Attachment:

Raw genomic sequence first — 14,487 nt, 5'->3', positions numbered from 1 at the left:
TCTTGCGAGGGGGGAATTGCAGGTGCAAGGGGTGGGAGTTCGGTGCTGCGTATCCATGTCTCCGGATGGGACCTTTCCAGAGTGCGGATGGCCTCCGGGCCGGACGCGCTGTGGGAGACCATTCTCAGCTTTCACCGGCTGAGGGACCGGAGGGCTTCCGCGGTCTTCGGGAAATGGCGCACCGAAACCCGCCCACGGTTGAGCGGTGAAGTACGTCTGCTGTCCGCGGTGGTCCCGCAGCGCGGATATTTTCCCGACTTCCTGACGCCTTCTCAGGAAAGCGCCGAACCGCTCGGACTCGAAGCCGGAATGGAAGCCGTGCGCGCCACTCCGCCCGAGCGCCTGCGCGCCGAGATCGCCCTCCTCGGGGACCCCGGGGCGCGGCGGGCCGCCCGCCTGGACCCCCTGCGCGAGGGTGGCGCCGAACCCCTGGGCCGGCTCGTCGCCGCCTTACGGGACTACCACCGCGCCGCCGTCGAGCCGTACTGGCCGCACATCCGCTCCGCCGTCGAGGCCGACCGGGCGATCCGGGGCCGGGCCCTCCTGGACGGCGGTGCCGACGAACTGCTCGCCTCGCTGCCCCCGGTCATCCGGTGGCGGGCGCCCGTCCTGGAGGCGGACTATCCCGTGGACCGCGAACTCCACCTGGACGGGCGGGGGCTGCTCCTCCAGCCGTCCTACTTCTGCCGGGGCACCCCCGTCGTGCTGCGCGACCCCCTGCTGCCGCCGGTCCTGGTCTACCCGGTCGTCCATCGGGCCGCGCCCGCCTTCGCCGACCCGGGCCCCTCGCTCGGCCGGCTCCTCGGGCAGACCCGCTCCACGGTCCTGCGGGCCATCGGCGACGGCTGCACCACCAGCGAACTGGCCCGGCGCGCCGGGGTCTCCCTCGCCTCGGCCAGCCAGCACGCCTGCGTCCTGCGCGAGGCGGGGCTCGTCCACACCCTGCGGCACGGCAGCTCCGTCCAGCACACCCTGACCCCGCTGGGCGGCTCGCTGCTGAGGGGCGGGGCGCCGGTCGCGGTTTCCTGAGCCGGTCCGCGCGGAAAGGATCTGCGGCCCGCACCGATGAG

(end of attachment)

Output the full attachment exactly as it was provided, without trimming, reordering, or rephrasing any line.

Raw genomic sequence first — 14,487 nt, 5'->3', positions numbered from 1 at the left:
TCTTGCGAGGGGGGAATTGCAGGTGCAAGGGGTGGGAGTTCGGTGCTGCGTATCCATGTCTCCGGATGGGACCTTTCCAGAGTGCGGATGGCCTCCGGGCCGGACGCGCTGTGGGAGACCATTCTCAGCTTTCACCGGCTGAGGGACCGGAGGGCTTCCGCGGTCTTCGGGAAATGGCGCACCGAAACCCGCCCACGGTTGAGCGGTGAAGTACGTCTGCTGTCCGCGGTGGTCCCGCAGCGCGGATATTTTCCCGACTTCCTGACGCCTTCTCAGGAAAGCGCCGAACCGCTCGGACTCGAAGCCGGAATGGAAGCCGTGCGCGCCACTCCGCCCGAGCGCCTGCGCGCCGAGATCGCCCTCCTCGGGGACCCCGGGGCGCGGCGGGCCGCCCGCCTGGACCCCCTGCGCGAGGGTGGCGCCGAACCCCTGGGCCGGCTCGTCGCCGCCTTACGGGACTACCACCGCGCCGCCGTCGAGCCGTACTGGCCGCACATCCGCTCCGCCGTCGAGGCCGACCGGGCGATCCGGGGCCGGGCCCTCCTGGACGGCGGTGCCGACGAACTGCTCGCCTCGCTGCCCCCGGTCATCCGGTGGCGGGCGCCCGTCCTGGAGGCGGACTATCCCGTGGACCGCGAACTCCACCTGGACGGGCGGGGGCTGCTCCTCCAGCCGTCCTACTTCTGCCGGGGCACCCCCGTCGTGCTGCGCGACCCCCTGCTGCCGCCGGTCCTGGTCTACCCGGTCGTCCATCGGGCCGCGCCCGCCTTCGCCGACCCGGGCCCCTCGCTCGGCCGGCTCCTCGGGCAGACCCGCTCCACGGTCCTGCGGGCCATCGGCGACGGCTGCACCACCAGCGAACTGGCCCGGCGCGCCGGGGTCTCCCTCGCCTCGGCCAGCCAGCACGCCTGCGTCCTGCGCGAGGCGGGGCTCGTCCACACCCTGCGGCACGGCAGCTCCGTCCAGCACACCCTGACCCCGCTGGGCGGCTCGCTGCTGAGGGGCGGGGCGCCGGTCGCGGTTTCCTGAGCCGGTCCGCGCGGAAAGGATCTGCGGCCCGCACCGATGAG